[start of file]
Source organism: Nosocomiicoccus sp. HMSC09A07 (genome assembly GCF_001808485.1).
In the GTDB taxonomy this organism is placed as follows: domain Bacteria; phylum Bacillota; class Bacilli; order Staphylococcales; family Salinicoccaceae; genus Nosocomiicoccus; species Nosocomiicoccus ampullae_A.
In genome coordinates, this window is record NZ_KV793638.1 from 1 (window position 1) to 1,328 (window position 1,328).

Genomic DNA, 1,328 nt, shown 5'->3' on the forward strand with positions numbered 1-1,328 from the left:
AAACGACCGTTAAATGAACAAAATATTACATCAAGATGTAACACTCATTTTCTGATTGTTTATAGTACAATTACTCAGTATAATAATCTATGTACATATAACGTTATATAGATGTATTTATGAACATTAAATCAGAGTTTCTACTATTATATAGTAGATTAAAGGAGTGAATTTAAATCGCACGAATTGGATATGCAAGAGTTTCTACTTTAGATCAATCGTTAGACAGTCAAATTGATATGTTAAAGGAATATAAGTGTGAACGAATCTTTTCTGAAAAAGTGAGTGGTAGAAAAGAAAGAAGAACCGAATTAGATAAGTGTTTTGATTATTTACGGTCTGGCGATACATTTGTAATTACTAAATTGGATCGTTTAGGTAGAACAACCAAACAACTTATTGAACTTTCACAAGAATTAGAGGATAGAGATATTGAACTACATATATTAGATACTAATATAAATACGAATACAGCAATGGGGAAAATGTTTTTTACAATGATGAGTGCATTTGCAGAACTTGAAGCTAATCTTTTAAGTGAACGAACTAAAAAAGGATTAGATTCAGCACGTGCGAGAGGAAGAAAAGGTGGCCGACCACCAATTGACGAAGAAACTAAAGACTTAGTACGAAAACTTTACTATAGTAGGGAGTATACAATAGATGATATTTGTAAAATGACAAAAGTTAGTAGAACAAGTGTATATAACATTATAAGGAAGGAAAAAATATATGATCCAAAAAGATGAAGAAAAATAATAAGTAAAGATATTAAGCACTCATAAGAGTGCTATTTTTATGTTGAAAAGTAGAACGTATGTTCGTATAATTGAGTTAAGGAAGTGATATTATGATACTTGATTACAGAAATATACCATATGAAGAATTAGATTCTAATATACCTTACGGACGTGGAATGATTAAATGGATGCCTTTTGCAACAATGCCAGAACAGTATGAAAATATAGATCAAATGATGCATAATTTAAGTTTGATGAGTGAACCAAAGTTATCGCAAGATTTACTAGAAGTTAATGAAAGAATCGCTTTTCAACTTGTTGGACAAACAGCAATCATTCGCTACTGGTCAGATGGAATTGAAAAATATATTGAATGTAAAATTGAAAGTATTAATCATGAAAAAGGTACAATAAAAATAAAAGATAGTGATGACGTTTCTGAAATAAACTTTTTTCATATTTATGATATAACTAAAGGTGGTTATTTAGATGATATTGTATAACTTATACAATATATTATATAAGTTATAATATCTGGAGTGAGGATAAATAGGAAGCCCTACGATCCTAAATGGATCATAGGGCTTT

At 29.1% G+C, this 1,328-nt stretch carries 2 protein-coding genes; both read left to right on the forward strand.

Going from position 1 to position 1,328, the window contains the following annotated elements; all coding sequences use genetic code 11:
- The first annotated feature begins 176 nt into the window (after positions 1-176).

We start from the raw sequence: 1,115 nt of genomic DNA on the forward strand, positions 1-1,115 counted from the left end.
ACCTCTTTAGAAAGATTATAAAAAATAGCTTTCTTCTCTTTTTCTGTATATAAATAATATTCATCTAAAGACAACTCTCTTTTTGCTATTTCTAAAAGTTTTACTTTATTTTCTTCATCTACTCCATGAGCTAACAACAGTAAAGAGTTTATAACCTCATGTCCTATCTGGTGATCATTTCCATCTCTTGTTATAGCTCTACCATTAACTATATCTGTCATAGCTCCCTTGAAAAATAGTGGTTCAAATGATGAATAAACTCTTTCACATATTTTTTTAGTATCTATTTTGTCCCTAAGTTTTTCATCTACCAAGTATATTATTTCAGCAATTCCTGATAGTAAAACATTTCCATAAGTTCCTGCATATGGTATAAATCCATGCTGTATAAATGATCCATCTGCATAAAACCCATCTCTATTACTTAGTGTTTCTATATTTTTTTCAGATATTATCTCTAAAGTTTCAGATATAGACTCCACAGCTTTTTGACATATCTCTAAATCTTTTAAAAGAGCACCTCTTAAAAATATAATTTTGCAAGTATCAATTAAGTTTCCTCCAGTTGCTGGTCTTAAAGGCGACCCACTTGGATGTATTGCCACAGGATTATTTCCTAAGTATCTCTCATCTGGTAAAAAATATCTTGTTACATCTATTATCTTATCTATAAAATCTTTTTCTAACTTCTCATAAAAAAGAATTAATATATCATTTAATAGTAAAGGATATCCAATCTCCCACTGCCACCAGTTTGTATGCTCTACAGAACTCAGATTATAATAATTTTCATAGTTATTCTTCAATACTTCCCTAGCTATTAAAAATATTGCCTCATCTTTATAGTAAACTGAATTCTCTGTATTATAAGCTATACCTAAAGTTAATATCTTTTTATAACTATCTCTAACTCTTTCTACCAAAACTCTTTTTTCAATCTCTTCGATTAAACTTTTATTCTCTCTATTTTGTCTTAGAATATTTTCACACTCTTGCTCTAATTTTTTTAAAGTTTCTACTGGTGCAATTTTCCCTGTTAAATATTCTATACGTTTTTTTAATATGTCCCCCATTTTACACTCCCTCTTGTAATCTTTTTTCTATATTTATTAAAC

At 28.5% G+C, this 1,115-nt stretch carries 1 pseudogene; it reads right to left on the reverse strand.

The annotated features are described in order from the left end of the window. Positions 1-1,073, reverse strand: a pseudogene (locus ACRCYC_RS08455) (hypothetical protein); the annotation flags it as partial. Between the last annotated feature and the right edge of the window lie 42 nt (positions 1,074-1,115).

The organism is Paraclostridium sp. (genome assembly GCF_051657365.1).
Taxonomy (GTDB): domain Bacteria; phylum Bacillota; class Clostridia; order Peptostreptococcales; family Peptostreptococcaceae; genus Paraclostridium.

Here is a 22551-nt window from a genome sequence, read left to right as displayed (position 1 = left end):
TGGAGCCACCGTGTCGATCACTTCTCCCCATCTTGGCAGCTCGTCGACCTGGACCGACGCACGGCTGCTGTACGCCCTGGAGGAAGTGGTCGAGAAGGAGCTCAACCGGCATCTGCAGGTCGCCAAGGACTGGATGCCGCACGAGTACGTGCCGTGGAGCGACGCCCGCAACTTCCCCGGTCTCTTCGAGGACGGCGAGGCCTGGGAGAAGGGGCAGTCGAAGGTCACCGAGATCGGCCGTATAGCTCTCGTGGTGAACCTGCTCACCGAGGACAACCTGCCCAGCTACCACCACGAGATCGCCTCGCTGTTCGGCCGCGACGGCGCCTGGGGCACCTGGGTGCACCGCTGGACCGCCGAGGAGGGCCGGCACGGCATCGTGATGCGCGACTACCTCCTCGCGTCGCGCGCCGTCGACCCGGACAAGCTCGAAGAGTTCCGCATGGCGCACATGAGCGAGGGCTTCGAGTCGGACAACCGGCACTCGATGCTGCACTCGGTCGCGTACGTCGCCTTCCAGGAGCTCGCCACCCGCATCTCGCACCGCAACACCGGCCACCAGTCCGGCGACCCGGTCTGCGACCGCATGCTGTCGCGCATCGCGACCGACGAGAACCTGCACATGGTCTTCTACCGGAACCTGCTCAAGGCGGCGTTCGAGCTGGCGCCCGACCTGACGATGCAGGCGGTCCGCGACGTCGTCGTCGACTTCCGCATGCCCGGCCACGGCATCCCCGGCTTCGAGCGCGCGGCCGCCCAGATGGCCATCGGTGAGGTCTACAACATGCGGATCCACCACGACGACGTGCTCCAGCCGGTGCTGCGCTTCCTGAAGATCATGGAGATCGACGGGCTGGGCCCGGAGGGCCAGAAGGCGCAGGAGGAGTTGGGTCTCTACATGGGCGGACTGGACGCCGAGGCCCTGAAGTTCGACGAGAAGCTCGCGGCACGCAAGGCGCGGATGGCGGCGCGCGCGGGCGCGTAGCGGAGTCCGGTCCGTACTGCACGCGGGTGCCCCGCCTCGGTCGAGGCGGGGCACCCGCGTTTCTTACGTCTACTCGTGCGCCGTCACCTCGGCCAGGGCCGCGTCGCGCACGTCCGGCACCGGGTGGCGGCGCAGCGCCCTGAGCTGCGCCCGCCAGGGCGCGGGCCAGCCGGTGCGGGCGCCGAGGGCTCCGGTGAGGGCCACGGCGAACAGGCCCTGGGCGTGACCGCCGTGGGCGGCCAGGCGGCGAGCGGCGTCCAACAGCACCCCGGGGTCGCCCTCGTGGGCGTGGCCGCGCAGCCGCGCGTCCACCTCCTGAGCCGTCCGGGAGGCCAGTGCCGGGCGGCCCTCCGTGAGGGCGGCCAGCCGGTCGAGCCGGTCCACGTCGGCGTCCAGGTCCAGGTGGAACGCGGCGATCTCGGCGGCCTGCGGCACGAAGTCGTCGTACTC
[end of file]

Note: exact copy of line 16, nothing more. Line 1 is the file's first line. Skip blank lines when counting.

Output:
TGGAGCCACCGTGTCGATCACTTCTCCCCATCTTGGCAGCTCGTCGACCTGGACCGACGCACGGCTGCTGTACGCCCTGGAGGAAGTGGTCGAGAAGGAGCTCAACCGGCATCTGCAGGTCGCCAAGGACTGGATGCCGCACGAGTACGTGCCGTGGAGCGACGCCCGCAACTTCCCCGGTCTCTTCGAGGACGGCGAGGCCTGGGAGAAGGGGCAGTCGAAGGTCACCGAGATCGGCCGTATAGCTCTCGTGGTGAACCTGCTCACCGAGGACAACCTGCCCAGCTACCACCACGAGATCGCCTCGCTGTTCGGCCGCGACGGCGCCTGGGGCACCTGGGTGCACCGCTGGACCGCCGAGGAGGGCCGGCACGGCATCGTGATGCGCGACTACCTCCTCGCGTCGCGCGCCGTCGACCCGGACAAGCTCGAAGAGTTCCGCATGGCGCACATGAGCGAGGGCTTCGAGTCGGACAACCGGCACTCGATGCTGCACTCGGTCGCGTACGTCGCCTTCCAGGAGCTCGCCACCCGCATCTCGCACCGCAACACCGGCCACCAGTCCGGCGACCCGGTCTGCGACCGCATGCTGTCGCGCATCGCGACCGACGAGAACCTGCACATGGTCTTCTACCGGAACCTGCTCAAGGCGGCGTTCGAGCTGGCGCCCGACCTGACGATGCAGGCGGTCCGCGACGTCGTCGTCGACTTCCGCATGCCCGGCCACGGCATCCCCGGCTTCGAGCGCGCGGCCGCCCAGATGGCCATCGGTGAGGTCTACAACATGCGGATCCACCACGACGACGTGCTCCAGCCGGTGCTGCGCTTCCTGAAGATCATGGAGATCGACGGGCTGGGCCCGGAGGGCCAGAAGGCGCAGGAGGAGTTGGGTCTCTACATGGGCGGACTGGACGCCGAGGCCCTGAAGTTCGACGAGAAGCTCGCGGCACGCAAGGCGCGGATGGCGGCGCGCGCGGGCGCGTAGCGGAGTCCGGTCCGTACTGCACGCGGGTGCCCCGCCTCGGTCGAGGCGGGGCACCCGCGTTTCTTACGTCTACTCGTGCGCCGTCACCTCGGCCAGGGCCGCGTCGCGCACGTCCGGCACCGGGTGGCGGCGCAGCGCCCTGAGCTGCGCCCGCCAGGGCGCGGGCCAGCCGGTGCGGGCGCCGAGGGCTCCGGTGAGGGCCACGGCGAACAGGCCCTGGGCGTGACCGCCGTGGGCGGCCAGGCGGCGAGCGGCGTCCAACAGCACCCCGGGGTCGCCCTCGTGGGCGTGGCCGCGCAGCCGCGCGTCCACCTCCTGAGCCGTCCGGGAGGCCAGTGCCGGGCGGCCCTCCGTGAGGGCGGCCAGCCGGTCGAGCCGGTCCACGTCGGCGTCCAGGTCCAGGTGGAACGCGGCGATCTCGGCGGCCTGCGGCACGAAGTCGTCGTACTC